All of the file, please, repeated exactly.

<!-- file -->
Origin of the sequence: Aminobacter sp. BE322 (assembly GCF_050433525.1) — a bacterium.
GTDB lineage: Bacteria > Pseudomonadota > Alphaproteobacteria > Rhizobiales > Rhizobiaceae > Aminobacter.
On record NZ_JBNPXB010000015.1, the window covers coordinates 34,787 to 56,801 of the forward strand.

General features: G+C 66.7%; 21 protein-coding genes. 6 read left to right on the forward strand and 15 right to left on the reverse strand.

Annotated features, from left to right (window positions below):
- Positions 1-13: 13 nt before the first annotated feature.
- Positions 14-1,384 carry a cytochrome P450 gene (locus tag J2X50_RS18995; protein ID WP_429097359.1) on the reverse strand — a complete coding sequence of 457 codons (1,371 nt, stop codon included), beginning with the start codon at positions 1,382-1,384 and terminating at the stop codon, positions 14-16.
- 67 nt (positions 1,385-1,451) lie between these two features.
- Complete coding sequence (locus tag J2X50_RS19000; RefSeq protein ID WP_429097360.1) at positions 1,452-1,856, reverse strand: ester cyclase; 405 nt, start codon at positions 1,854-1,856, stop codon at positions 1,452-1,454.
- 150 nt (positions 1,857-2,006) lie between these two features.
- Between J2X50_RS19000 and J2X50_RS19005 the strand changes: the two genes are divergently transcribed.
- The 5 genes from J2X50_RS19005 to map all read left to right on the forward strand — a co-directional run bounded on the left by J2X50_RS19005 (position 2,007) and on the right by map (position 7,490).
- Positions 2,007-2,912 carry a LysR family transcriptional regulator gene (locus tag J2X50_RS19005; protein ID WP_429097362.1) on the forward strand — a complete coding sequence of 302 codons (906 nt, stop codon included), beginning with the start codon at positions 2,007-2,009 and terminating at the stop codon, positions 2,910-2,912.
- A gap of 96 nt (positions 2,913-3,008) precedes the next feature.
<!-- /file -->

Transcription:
Origin of the sequence: Aminobacter sp. BE322 (assembly GCF_050433525.1) — a bacterium.
GTDB lineage: Bacteria > Pseudomonadota > Alphaproteobacteria > Rhizobiales > Rhizobiaceae > Aminobacter.
On record NZ_JBNPXB010000015.1, the window covers coordinates 34,787 to 56,801 of the forward strand.

General features: G+C 66.7%; 21 protein-coding genes. 6 read left to right on the forward strand and 15 right to left on the reverse strand.

Annotated features, from left to right (window positions below):
- Positions 1-13: 13 nt before the first annotated feature.
- Positions 14-1,384 carry a cytochrome P450 gene (locus tag J2X50_RS18995; protein ID WP_429097359.1) on the reverse strand — a complete coding sequence of 457 codons (1,371 nt, stop codon included), beginning with the start codon at positions 1,382-1,384 and terminating at the stop codon, positions 14-16.
- 67 nt (positions 1,385-1,451) lie between these two features.
- Complete coding sequence (locus tag J2X50_RS19000; RefSeq protein ID WP_429097360.1) at positions 1,452-1,856, reverse strand: ester cyclase; 405 nt, start codon at positions 1,854-1,856, stop codon at positions 1,452-1,454.
- 150 nt (positions 1,857-2,006) lie between these two features.
- Between J2X50_RS19000 and J2X50_RS19005 the strand changes: the two genes are divergently transcribed.
- The 5 genes from J2X50_RS19005 to map all read left to right on the forward strand — a co-directional run bounded on the left by J2X50_RS19005 (position 2,007) and on the right by map (position 7,490).
- Positions 2,007-2,912 carry a LysR family transcriptional regulator gene (locus tag J2X50_RS19005; protein ID WP_429097362.1) on the forward strand — a complete coding sequence of 302 codons (906 nt, stop codon included), beginning with the start codon at positions 2,007-2,009 and terminating at the stop codon, positions 2,910-2,912.
- A gap of 96 nt (positions 2,913-3,008) precedes the next feature.